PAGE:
When relationships change
October 1, 2008, 4:55 pm
Filed under: denomination, emerging church, family, friends, spiritual formation

In odd moments when I haven’t been just chaotically busy lately, I’ve been reflective about change.  If I could have seen the 2008 version of me ten years ago, I’m not sure I would believe my eyes.  Ten years ago I was in my late 20s, and settling into what I thought at the time was a pretty stable life period – married a couple years, finishing grad school, home owner, rising through the ranks of church leadership on my way toward being a professional Christian, etc.  Definitely doing my part to fulfill the supposed American dream. 

I don’t have time to go into the countless shifts that have taken place since then.

The thing about all this change that has me reflective, though, is the ways in which some significant relationships in my life have become strained.  Some are strained because of differences in theology/doctrine.  Some are strained because of differences in praxis.  Some are strained because of differences in politics.  Some are strained because of differences in culture.  To be honest, some of these relationships are well beyond just strained – they’re hanging by a thread.

The cold reality of all this is that in a manner of speaking, it’s all my fault.  It’s not the other people that have changed so much, it’s me.  Everyone changes and shifts over time, to be sure, but I’ve done quite a bit more than my quota, and I know that’s caused some pain to people I care about.  They don’t enjoy spending time with me, they sometimes feel as though I’m too negative, too cynical.  They try to work with me, and I just don’t go along with the plan very often.  I ask annoying questions, push back on assumptions, make overly stringent opinionated statements.  Not the kind of stuff I used to do.

To complicate things even further, I have to say that I really have no plans to go back and undo these changes, or do what it would take to fix these relationships.  Sure, I can (and should, and may actually consider some day) be a bit less cynical, a lot more hopeful, and perhaps even more of a team player in certain circumstances.  But really, all I have to offer is incremental change, and some of these relationships are in need of serious rehab.  It’s just not likely to happen – not unless they change in my direction, because I’m not going back.  That sounds really arrogant, but it is what it is, I guess.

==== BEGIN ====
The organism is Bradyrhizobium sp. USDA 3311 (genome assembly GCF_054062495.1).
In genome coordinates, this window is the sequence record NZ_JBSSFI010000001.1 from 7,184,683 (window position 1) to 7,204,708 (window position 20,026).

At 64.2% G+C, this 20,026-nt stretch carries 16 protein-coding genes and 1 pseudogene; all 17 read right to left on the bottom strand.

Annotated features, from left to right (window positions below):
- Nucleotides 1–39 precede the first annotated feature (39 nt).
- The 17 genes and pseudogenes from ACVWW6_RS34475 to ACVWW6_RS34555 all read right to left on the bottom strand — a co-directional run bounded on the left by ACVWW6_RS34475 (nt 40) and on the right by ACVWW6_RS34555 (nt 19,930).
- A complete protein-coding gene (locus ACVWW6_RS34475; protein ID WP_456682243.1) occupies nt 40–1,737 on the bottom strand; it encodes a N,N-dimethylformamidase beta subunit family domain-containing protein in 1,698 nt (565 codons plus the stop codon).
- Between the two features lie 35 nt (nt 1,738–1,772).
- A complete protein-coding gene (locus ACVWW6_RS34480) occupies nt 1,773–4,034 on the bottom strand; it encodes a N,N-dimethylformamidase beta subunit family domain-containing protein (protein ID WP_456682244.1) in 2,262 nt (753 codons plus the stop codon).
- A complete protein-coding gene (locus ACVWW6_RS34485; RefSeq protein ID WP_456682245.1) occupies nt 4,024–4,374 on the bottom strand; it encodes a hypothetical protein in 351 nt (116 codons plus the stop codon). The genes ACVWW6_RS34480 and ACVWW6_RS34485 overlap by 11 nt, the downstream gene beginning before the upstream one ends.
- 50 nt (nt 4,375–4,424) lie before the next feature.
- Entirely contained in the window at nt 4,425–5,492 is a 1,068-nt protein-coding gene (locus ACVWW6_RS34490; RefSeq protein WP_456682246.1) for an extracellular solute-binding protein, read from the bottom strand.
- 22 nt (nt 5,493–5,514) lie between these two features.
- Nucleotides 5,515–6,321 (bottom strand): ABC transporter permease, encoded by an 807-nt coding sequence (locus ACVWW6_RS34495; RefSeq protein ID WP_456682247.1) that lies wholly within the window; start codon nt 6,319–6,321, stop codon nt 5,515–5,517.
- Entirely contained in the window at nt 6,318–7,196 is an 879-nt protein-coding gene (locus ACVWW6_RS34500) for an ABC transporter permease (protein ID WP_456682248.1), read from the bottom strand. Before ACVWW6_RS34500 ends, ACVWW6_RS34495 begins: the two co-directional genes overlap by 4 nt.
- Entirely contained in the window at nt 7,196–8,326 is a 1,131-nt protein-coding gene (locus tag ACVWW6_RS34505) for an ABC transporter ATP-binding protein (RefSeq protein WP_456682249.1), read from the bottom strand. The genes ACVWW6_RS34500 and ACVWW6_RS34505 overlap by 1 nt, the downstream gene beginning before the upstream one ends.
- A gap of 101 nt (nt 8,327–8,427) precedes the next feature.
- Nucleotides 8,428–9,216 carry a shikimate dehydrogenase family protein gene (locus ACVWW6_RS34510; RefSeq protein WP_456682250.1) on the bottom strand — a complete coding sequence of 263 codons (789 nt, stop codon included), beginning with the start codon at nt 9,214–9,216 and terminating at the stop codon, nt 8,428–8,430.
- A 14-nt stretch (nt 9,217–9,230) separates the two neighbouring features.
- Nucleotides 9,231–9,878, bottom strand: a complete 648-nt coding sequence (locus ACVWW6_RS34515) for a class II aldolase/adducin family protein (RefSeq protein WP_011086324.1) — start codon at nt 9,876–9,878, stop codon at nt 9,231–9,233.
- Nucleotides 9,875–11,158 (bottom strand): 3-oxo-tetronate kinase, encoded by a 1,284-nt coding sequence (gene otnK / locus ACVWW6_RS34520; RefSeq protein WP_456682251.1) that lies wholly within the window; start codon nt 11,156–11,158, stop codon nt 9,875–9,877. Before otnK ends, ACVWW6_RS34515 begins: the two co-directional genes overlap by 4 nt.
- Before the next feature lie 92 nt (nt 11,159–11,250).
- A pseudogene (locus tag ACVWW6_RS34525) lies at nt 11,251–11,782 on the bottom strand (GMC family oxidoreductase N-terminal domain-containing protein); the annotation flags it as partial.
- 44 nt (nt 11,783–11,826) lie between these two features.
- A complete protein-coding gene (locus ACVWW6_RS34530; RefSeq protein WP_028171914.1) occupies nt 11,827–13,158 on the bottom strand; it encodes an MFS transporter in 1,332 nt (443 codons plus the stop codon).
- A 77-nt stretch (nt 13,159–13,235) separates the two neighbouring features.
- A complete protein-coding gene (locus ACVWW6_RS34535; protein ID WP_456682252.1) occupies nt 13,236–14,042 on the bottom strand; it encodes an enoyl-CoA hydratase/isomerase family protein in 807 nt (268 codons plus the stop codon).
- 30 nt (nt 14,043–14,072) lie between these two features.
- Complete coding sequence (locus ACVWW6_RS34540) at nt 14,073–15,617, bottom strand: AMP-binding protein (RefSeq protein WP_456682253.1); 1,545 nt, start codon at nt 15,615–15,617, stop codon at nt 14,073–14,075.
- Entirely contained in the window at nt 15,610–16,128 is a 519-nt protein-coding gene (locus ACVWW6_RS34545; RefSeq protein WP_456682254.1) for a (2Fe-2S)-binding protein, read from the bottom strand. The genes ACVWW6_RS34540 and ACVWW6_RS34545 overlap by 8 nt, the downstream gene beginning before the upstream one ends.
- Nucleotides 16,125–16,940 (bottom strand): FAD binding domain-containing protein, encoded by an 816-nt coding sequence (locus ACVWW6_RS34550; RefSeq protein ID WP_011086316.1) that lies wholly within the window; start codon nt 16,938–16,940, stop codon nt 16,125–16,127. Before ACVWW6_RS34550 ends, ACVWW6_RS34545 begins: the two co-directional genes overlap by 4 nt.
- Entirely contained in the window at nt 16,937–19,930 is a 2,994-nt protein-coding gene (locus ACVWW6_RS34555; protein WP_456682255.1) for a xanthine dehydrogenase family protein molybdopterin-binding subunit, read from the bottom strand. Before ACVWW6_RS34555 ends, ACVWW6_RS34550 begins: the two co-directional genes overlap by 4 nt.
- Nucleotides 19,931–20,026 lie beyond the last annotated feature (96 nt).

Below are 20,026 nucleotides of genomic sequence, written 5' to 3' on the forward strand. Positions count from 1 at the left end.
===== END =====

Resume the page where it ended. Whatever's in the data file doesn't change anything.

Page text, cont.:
I happen to know from dozens of conversations with co-conspirators that I’m pretty normal in this regard.  Heck, compared to some friends, I have a dream team of relationships.  So what are we to do with all of this?  I and others might disagree, but in Shane Claiborne’s words, how can we find the space to “disagree well” with each other?  No matter how right I think I am and how wrong I think others are, they’re still brothers and sisters in the Kingdom.  I’m called to love and serve them, not blast them and make their lives difficult.  I’m not expecting things to be smooth sailing – just a way of communicating love and respect, even if we don’t see eye to eye.

Ultimately it comes down to how valuable the relationships are, and how much effort we’re willing to make to preserve them.  Any thoughts on this?


3 Comments so far
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Growing relationships is my specialty regardless of religious orientation. People are people. My question to you is before you speak, can you think about how you can achieve a win-win situation? Please see my blog on Love Your Journey at http://www.sherrieh.wordpress.com as I try to have people grow their relationships and improve their love for one another. Sending many blessings and prayers your way!

Comment by sherrieh


Your words and experiences resonate with me in huge ways! I too have gone through tremendous change over the years and find myself unsure if some of my friendships will last. I’ve often questioned whether or not the changes were worth it since my intention would never be to damage relationships…

I’ll always remember what a good friend said to me while I was in struggling with all this. He said…”you’re not the crazy one.” It was funny, and a bit cynical…but I found it to be very comforting as well.

I for one, am glad for your journey, otherwise I’m not sure our friendship would have developed. You challenge me to keep pursuing change…that’s a good thing!

Comment by rexhamilton

First, I’m not even sure how I ended up reading this blog/post. But I’m here and I’m interested. You have to love the interwebs.

Second, I guess where you land on this depends on how important you find the strained relationships to be. Personally I’m not sure that theology or doctrine or orthodoxy are worth scuttling relationships over. Sure, what you believe is important but only so far as it informs the way you live.

Someone told me, in reference to disagreements with my wife, that I could be right and alone or be wrong and continue to have a wife. That’s not to say that you should be spineless and give in all the time, but in the interest of preserving relationships you should choose you battles carefully. Every hill is not the one to die on.

Loving God and loving others isn’t easy and it definitely looks different for everyone. I guess if we had it down then faith would be unnecessary.

Comment by jwiese

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